On 16 June, following a Government Call for Evidence, we sent out a survey to over 4,000 of our clients and contacts in HR and Legal teams to ascertain attitudes to the use of restrictive covenants in contracts of employment and their inhibiting impact, if any, on competitiveness in the UK market. Our respondents ranged in size from fewer than 10 employees to over 2,000 and from only a year or two in existence to over a quarter of a century.

Since our survey went out, we have of course had the Brexit vote. This will have one of two consequences for the Government’s covenant review – either it will become a matter of no real consequence relative to the other issues which Parliament must now struggle with, or it will become a key weapon in the UK’s fight to maintain an independent business economy outside the EU.

The Government’s Call acknowledged that there remains a place for restrictive covenants that are reasonable in their extent, coherent in their drafting and appropriate to achieve their purpose. Sceptics will say (indeed, I already have: http://www.employmentlawworldview.com/desperately-seeking-substance-bis-call-for-evidence-on-restrictive-covenants/) that our existing Court system effectively provides this already by striking out covenants which fail any of those tests, and therefore that no reform is necessary. But is that a common view? In addition, do employers take the “care and maintenance” steps necessary to keep their covenants focused and so enforceable, or are they left to go to seed as notional deterrents to start-ups and/or unfair competition, but ultimately without teeth?

When our formal submission is lodged we will post a copy on this blog. In the meantime, though the deadline for submission of responses to the Call is not until 19 July, here is a sneak preview of the feedback we received:

  • The size of the task of reforming the law relating to covenants, if that is the Government’s direction, is evident from the extent of their use – of our respondents, over 93% had covenants in their standard terms of employment.
  • However, it does not appear that these covenants are always given the thought which would allow the employer to say with conviction that they were focused on the risks posed by each employee – only 61% of respondents consider whether those standard covenants are appropriate to each new hire, and an even thinner 54% look at that question again when an employee is promoted or changes role.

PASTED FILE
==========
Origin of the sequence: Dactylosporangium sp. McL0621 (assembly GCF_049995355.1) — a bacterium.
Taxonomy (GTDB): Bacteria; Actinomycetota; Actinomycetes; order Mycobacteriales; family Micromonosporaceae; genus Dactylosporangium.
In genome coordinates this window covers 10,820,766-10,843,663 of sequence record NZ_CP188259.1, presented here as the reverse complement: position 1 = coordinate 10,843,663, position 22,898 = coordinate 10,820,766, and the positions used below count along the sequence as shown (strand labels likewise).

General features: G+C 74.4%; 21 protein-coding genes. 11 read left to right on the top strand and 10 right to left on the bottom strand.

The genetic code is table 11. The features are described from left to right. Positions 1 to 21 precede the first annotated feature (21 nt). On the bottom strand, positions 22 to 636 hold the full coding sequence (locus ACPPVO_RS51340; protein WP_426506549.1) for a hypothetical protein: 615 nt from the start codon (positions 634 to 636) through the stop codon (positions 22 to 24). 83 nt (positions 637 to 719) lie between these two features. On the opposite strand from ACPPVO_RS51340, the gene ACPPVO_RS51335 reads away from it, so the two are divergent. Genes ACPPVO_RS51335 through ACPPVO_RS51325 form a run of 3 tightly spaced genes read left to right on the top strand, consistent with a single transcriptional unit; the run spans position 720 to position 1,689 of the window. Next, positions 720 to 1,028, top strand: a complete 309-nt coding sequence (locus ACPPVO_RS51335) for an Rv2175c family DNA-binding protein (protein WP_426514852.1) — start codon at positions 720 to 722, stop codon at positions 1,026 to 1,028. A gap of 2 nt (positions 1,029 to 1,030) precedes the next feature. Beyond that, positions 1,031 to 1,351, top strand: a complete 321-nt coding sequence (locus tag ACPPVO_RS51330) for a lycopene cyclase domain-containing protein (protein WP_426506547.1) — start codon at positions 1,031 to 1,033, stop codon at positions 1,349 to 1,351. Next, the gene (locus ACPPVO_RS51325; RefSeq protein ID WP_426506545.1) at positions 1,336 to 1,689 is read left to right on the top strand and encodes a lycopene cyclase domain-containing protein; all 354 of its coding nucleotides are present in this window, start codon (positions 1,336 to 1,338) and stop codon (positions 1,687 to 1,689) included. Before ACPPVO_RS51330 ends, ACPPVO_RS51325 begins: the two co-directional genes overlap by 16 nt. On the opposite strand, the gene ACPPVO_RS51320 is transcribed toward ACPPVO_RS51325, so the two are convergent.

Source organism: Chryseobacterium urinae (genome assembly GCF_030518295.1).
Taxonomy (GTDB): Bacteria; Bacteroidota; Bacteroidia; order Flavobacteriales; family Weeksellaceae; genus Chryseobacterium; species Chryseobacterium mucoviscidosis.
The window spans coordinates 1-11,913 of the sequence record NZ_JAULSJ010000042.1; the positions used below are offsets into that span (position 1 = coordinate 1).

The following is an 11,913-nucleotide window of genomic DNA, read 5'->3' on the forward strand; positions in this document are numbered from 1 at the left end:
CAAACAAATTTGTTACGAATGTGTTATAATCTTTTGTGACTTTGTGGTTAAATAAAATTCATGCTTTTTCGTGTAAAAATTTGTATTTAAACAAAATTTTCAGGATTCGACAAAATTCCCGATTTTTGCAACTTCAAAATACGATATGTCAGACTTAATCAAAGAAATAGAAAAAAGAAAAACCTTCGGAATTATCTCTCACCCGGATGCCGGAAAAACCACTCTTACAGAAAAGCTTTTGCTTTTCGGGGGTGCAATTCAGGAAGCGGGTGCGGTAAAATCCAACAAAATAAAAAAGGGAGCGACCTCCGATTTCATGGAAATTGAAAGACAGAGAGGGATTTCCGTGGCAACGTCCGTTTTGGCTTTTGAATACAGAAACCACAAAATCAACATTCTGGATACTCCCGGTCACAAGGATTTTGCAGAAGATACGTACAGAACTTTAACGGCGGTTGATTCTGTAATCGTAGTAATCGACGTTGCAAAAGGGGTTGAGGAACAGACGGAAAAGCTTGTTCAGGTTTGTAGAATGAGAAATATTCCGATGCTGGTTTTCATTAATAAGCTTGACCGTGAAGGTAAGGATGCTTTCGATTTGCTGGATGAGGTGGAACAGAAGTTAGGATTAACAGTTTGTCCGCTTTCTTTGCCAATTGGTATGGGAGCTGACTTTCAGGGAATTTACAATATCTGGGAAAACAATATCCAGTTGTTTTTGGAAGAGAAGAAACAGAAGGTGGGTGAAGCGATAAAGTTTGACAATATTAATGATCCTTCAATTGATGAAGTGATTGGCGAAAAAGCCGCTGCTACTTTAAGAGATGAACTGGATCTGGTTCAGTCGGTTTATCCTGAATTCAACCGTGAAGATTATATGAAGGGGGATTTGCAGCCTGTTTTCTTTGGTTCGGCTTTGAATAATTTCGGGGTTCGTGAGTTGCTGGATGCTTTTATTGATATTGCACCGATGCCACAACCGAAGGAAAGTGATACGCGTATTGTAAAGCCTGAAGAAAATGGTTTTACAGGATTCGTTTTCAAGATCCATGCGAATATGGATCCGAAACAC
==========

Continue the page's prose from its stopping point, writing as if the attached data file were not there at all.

• Our own experience is that departures from standard template covenants are relatively rare, indicating that even if such considerations do take place, they seldom lead to much tailoring of the restrictions. However, whether employers go through those hoops or not, they may be let down by their inability to prove it – less than 12% of our respondents retained any notes or other records of that consideration process.
  • There are some mildly contradictory responses in relation to the impact of covenants on employers considering new hires. Over 35% do not insist on finding out whether a candidate is bound by covenants at all, and a similar proportion have taken a deliberate decision to disregard them in any case. Put differently, however, that means that about two-thirds of employers do have regard to covenants in a candidate’s contract and do seek to respect them. Over 35% of respondents take external legal advice on the covenants in a new hire’s previous contract. Against that, in answer to the question of whether such covenants had blocked the hire of someone they would have otherwise have taken on, nearly 84% of our respondents said not. That does tend to suggest that the deterrent effect hinted at by the Government is relatively limited in practice.